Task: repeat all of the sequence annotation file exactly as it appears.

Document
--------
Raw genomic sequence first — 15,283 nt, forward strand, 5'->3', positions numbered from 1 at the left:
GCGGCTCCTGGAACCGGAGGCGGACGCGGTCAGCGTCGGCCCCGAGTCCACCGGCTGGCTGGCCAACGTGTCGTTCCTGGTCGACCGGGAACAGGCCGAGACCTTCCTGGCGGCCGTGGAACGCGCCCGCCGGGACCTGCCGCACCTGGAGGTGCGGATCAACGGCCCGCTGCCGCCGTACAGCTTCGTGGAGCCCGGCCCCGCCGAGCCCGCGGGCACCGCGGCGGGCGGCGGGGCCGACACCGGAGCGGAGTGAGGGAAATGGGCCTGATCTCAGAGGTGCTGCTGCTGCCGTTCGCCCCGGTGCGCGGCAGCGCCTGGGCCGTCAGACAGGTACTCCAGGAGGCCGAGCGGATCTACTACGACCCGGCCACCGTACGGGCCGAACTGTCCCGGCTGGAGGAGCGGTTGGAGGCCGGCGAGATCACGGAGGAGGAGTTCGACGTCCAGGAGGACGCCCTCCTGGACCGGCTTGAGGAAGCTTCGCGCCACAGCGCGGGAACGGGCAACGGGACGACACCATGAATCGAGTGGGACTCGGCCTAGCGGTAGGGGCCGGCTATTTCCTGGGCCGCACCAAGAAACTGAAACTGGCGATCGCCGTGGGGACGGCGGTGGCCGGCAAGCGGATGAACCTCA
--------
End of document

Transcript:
Raw genomic sequence first — 15,283 nt, forward strand, 5'->3', positions numbered from 1 at the left:
GCGGCTCCTGGAACCGGAGGCGGACGCGGTCAGCGTCGGCCCCGAGTCCACCGGCTGGCTGGCCAACGTGTCGTTCCTGGTCGACCGGGAACAGGCCGAGACCTTCCTGGCGGCCGTGGAACGCGCCCGCCGGGACCTGCCGCACCTGGAGGTGCGGATCAACGGCCCGCTGCCGCCGTACAGCTTCGTGGAGCCCGGCCCCGCCGAGCCCGCGGGCACCGCGGCGGGCGGCGGGGCCGACACCGGAGCGGAGTGAGGGAAATGGGCCTGATCTCAGAGGTGCTGCTGCTGCCGTTCGCCCCGGTGCGCGGCAGCGCCTGGGCCGTCAGACAGGTACTCCAGGAGGCCGAGCGGATCTACTACGACCCGGCCACCGTACGGGCCGAACTGTCCCGGCTGGAGGAGCGGTTGGAGGCCGGCGAGATCACGGAGGAGGAGTTCGACGTCCAGGAGGACGCCCTCCTGGACCGGCTTGAGGAAGCTTCGCGCCACAGCGCGGGAACGGGCAACGGGACGACACCATGAATCGAGTGGGACTCGGCCTAGCGGTAGGGGCCGGCTATTTCCTGGGCCGCACCAAGAAACTGAAACTGGCGATCGCCGTGGGGACGGCGGTGGCCGGCAAGCGGATGAACCTCA